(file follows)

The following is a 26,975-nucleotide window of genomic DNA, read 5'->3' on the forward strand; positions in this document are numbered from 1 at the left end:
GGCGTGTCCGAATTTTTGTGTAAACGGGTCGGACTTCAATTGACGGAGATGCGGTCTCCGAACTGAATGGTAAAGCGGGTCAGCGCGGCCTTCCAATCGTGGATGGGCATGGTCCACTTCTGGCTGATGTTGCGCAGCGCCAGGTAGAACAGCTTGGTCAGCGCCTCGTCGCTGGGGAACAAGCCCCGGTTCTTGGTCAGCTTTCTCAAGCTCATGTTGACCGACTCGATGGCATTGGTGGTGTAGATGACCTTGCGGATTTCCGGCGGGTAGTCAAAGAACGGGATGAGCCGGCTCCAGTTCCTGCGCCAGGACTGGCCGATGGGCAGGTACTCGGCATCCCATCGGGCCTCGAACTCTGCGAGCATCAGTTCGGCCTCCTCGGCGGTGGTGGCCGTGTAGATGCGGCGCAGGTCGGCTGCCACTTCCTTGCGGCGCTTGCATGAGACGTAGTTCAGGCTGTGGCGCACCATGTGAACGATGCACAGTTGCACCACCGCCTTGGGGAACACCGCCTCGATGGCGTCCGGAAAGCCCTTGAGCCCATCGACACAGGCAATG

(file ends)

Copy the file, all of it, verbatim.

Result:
The following is a 26,975-nucleotide window of genomic DNA, read 5'->3' on the forward strand; positions in this document are numbered from 1 at the left end:
GGCGTGTCCGAATTTTTGTGTAAACGGGTCGGACTTCAATTGACGGAGATGCGGTCTCCGAACTGAATGGTAAAGCGGGTCAGCGCGGCCTTCCAATCGTGGATGGGCATGGTCCACTTCTGGCTGATGTTGCGCAGCGCCAGGTAGAACAGCTTGGTCAGCGCCTCGTCGCTGGGGAACAAGCCCCGGTTCTTGGTCAGCTTTCTCAAGCTCATGTTGACCGACTCGATGGCATTGGTGGTGTAGATGACCTTGCGGATTTCCGGCGGGTAGTCAAAGAACGGGATGAGCCGGCTCCAGTTCCTGCGCCAGGACTGGCCGATGGGCAGGTACTCGGCATCCCATCGGGCCTCGAACTCTGCGAGCATCAGTTCGGCCTCCTCGGCGGTGGTGGCCGTGTAGATGCGGCGCAGGTCGGCTGCCACTTCCTTGCGGCGCTTGCATGAGACGTAGTTCAGGCTGTGGCGCACCATGTGAACGATGCACAGTTGCACCACCGCCTTGGGGAACACCGCCTCGATGGCGTCCGGAAAGCCCTTGAGCCCATCGACACAGGCAATG